Continuing our series looking at great paintings housed in London’s National Gallery…
When you enter room 56, tucked away in the farthest reaches of the Sainsbury Wing, chances are there’ll be a cluster of visitors obscuring your view of The Arnolfini Portrait. You might feel a bit sorry for the room’s other paintings: all lonely and neglected, like.
This is a justly famous and popular work. Depicting Italian merchant Giovanni Arnolfini and his wife, it dates to 1434 and, for its realism and depth, the contrast with other contemporary paintings is astonishing.
Most great paintings from the period, no matter how beautiful, are irredeemably flat, but Jan Van Eyck had a freakish mastery of painting light in oil. It is his treatment of light, rather than foreshortening, that gives the portrait its depth. For example, details such as the juxtaposition of the light outline of Arnolfini’s right shoulder with the dark shadow of his left create the illusion of, as one of the gallery’s guidebooks rather neatly puts it, ‘prising apart’ background and foreground. As well as light, Van Eyck recreates every surface texture convincingly – the rich cloth, wooden floorboards, the chandelier, the convex mirror, the hairy dog.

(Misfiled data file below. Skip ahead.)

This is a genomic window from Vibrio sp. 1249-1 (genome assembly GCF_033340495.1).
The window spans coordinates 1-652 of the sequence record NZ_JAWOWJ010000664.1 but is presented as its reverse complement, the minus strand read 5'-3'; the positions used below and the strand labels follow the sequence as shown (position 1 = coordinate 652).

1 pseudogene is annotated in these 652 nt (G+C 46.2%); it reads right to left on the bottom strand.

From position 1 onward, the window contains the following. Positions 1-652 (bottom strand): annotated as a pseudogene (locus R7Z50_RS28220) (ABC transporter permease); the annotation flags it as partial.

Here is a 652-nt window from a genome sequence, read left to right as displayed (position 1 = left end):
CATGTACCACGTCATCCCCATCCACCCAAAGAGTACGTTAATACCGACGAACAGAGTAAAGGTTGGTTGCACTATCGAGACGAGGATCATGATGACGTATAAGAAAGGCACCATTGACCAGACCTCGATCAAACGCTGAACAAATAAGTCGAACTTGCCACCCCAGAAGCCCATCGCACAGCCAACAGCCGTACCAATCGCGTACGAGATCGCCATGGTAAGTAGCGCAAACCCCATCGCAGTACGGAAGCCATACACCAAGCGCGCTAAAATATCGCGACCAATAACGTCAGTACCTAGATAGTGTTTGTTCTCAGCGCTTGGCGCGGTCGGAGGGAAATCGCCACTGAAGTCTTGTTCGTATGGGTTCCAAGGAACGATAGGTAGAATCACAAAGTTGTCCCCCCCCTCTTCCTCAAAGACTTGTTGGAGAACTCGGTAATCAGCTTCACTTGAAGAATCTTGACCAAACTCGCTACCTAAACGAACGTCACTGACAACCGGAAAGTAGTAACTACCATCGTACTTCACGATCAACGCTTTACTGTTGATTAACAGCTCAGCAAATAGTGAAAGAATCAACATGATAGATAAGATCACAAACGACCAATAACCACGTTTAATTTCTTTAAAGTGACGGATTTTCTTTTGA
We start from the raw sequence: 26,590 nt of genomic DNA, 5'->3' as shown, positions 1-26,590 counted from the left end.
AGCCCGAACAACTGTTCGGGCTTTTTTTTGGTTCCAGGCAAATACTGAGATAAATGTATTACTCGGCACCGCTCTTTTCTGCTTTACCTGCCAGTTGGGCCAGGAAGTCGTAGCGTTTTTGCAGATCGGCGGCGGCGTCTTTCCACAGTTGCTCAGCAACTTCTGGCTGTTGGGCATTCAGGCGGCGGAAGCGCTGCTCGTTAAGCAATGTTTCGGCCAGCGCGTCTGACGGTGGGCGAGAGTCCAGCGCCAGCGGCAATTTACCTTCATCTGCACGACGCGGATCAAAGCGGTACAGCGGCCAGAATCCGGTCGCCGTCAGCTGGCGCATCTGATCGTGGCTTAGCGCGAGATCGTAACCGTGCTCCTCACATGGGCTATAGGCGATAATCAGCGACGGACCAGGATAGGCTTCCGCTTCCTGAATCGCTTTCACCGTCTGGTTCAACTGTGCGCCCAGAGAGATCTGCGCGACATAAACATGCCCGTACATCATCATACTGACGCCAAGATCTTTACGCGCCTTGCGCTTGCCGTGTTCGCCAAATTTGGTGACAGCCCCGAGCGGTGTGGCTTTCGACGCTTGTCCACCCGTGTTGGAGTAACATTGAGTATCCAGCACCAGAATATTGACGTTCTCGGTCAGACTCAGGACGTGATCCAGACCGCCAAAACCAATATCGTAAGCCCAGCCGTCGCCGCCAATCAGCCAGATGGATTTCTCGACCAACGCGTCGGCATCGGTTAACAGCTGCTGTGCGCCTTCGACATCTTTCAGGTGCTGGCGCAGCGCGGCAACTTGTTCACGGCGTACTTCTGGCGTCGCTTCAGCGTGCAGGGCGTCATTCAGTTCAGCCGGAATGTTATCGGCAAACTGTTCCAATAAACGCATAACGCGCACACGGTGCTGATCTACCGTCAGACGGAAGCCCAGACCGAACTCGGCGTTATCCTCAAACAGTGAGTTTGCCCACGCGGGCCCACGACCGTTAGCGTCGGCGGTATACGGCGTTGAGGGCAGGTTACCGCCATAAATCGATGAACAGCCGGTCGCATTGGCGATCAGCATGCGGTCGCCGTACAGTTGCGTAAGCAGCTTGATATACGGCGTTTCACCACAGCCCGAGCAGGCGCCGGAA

So much the textbooks will tell you. They’ll also tell you about the long and slightly ridiculous debate about supposed symbolism, particularly concerning the writing on the wall above the mirror (Wikipedia gives a potted history here).
What the textbooks won’t tell you, and what you can only discover for yourself by visiting the gallery, is the extreme daintiness of The Arnolfini Portrait. Despite the realism of Van Eyck’s technique, something is very odd about the subjects’ proportions. Their heads, feet and hands are tiny, trim and prim. So in fact rather than ‘realism’ we should say ‘brilliant illusionism’, because it is not a realistic portrait – rather, one believes it at the time, as one ‘believes’ a work of fiction while reading it.
Arnolfini and his wife look, and I can think of no better way of putting this, like a beautifully rendered pair of wee little pixies.